People routinely make snide jokes about the inaccuracy of weather forecasts. It’s a status quo that irks MIT Professor Emeritus Kerry A. Emanuel and Penn State Professors Richard Alley and Fuqing Zhang, because, as the trio of experts in atmospheric science and geoscience noted in a paper published in the journal Science in 2018, those jokesters “wouldn’t dream of planning an outdoor activity without first checking the weather forecast.”
Moreover, the forecasts they mock have drastically improved in accuracy over the past few decades and continue to do so.
The wisdom of the weatherman
“Modern 72-hour predictions of hurricane tracks are more accurate than 24-hour forecasts just 40 years ago,” they wrote. “A modern five-day forecast is as accurate as a one-day forecast in 1980, and useful forecasts now reach 9-10 days into the future,” they added.
So though the weather prediction jokes continue, they are growing more and more unfounded every year.
Three key developments enabled weather forecasting’s giant leap forward, the authors said: “Better and more extensive observations, better and much faster numerical prediction models, and vastly improved methods of assimilating observations into models.” The improved observations have come from the proliferation of advanced weather satellites in Earth’s orbit, including the incredible lineup of Geostationary Operational Environmental Satellites (GOES), operated by the National Oceanic and Atmospheric Administration (NOAA), as well as the European Space Agency’s Meteosat satellites. Moreover, much faster computers have allowed for more advanced and detailed models.
The simple passing of time has also fed weather forecasting’s advance. Each day, week, month, and year, reams of data are collected and fed into prediction models, which are then adjusted accordingly, granting more and more precision as additional data arrives. The Earth is a system, and the more we monitor that system, the better we can foresee its future.
Still, there are hard limits to predicting the weather, the authors said. “The details of weather cannot be predicted accurately, even in principle, much beyond roughly two weeks.”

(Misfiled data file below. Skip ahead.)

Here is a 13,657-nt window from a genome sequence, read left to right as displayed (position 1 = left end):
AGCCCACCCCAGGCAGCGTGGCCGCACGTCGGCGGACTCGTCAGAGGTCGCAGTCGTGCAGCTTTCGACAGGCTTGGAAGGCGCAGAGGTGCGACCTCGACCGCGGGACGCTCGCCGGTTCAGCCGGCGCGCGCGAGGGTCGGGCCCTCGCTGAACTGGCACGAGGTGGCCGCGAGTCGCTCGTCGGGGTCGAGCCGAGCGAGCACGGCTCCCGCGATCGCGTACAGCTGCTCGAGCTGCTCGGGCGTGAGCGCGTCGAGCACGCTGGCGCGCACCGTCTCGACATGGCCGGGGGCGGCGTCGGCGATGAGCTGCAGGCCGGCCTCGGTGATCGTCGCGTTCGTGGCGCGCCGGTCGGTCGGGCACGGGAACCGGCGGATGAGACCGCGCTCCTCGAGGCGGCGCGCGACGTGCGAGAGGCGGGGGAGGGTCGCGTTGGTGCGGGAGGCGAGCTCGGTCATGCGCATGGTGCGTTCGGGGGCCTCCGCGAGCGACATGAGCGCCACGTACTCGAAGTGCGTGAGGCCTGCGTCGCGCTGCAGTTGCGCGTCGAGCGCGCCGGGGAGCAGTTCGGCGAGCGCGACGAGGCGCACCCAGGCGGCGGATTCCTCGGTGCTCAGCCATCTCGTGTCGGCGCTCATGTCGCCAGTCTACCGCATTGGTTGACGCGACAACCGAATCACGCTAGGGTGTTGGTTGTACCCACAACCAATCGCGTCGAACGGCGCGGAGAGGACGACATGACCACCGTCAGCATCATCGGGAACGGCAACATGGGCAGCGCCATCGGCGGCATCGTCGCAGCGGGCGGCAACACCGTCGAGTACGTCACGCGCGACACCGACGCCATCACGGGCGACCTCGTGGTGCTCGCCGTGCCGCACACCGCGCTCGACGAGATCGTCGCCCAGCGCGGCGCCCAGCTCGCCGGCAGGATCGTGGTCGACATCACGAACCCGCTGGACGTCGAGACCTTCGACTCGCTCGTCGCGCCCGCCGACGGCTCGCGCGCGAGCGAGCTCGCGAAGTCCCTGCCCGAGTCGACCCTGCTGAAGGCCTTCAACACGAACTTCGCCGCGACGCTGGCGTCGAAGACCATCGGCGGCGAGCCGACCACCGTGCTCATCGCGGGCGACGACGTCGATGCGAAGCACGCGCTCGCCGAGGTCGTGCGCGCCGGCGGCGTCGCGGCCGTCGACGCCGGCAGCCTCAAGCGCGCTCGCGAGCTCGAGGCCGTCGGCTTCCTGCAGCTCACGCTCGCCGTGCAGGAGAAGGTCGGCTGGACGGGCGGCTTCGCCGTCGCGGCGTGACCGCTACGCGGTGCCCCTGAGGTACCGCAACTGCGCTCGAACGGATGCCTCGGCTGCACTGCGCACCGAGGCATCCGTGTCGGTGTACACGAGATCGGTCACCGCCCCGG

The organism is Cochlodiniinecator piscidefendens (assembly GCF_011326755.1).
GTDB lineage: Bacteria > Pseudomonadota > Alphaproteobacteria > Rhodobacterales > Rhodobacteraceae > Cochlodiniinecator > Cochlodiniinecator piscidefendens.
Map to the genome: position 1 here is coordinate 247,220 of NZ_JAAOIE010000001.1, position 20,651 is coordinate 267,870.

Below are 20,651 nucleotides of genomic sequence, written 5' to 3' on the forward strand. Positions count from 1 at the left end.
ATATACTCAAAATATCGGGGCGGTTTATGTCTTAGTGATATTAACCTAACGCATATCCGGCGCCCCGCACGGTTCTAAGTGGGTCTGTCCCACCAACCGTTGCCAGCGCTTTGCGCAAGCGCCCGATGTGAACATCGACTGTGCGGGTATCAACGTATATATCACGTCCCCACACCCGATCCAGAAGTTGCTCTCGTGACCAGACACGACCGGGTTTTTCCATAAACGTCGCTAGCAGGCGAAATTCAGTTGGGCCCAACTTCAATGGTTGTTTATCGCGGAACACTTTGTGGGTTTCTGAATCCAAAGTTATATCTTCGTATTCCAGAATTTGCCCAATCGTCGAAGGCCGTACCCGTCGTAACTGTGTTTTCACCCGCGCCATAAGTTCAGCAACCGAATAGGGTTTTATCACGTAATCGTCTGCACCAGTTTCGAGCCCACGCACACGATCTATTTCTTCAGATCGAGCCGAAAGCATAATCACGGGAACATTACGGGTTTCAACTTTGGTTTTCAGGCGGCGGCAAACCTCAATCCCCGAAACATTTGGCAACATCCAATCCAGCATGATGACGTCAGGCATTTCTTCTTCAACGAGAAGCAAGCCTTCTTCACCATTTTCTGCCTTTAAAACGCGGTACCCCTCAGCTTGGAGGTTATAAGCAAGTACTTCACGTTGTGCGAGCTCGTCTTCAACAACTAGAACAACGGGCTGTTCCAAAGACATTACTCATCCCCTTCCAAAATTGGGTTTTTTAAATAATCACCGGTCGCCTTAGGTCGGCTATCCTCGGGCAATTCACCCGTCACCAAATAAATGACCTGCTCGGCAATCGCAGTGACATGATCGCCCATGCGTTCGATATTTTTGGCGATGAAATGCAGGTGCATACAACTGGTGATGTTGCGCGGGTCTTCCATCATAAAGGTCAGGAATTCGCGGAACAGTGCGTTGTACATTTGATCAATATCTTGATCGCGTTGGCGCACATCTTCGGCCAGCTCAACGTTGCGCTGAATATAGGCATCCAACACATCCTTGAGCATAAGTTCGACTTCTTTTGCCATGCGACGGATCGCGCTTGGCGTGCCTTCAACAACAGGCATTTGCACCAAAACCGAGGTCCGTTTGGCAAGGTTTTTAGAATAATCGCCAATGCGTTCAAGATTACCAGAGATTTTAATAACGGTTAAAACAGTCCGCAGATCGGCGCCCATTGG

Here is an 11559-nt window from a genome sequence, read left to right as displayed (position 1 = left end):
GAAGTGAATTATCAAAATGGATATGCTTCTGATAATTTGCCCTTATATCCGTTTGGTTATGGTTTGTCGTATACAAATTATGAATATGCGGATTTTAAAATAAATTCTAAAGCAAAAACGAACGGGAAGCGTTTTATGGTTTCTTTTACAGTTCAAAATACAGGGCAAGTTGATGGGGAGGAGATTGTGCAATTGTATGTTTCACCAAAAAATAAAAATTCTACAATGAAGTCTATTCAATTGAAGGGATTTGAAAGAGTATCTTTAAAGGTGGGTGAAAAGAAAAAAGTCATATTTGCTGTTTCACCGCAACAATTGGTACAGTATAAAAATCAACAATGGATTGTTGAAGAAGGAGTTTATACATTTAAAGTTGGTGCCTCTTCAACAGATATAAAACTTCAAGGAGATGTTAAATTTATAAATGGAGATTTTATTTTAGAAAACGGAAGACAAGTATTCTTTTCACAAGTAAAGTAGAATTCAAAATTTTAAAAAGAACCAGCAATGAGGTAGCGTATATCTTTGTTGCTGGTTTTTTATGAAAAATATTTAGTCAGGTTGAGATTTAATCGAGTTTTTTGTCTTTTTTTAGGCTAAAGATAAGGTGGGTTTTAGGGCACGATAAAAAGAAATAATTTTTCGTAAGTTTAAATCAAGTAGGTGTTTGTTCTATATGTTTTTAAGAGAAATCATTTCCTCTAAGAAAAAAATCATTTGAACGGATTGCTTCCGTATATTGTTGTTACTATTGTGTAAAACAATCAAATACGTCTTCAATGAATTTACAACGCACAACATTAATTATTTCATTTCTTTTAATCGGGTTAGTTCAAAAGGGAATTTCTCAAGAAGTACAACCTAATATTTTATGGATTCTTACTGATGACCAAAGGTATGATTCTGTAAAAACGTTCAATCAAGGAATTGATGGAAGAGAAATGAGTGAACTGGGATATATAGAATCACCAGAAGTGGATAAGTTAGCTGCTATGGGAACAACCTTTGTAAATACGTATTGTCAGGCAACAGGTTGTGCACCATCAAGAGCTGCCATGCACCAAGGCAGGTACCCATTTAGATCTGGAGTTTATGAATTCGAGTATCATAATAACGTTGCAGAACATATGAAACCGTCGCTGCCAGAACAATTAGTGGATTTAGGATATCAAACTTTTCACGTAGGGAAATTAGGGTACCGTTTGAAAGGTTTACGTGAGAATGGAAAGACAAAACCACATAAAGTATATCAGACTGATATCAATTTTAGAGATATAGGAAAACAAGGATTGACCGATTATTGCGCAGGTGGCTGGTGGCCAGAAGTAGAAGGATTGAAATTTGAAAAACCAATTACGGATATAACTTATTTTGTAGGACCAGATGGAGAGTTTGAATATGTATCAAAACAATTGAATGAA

The good news, they added, is that there is still a lot of room for refinement within that time frame. Flood forecasts for coastal storms still need work, as do predictions of sea ice extent in the Arctic and the movements of smoke from increasingly frequent wildfires.
The future of meteorology
Meteorology also will have a massive role in a future renewable-centered power grid.
“As renewables come to play an increasing role in power systems, forecasting the availability of sun, wind, and river flow will take on increased importance, as will forecasts of energy demand, a large part of which is driven by weather,” the authors wrote.
But for weather prediction to keep improving, there needs to be a steady stream of monetary investment and human effort, they assert. Data collection needs to continue apace from the ground, sky, and space. Machine learning and neural networks need to be crafted and applied within earth sciences, particularly to learn more about intricate physical processes like cloud-aerosol interactions that still aren’t well understood. Governments also need to pay for supercomputing infrastructure to run increasingly advanced weather prediction models.
“With strategic investments, the future of weather forecasting and related environmental services is bright,” Emanuel, Alley, and Zhang concluded.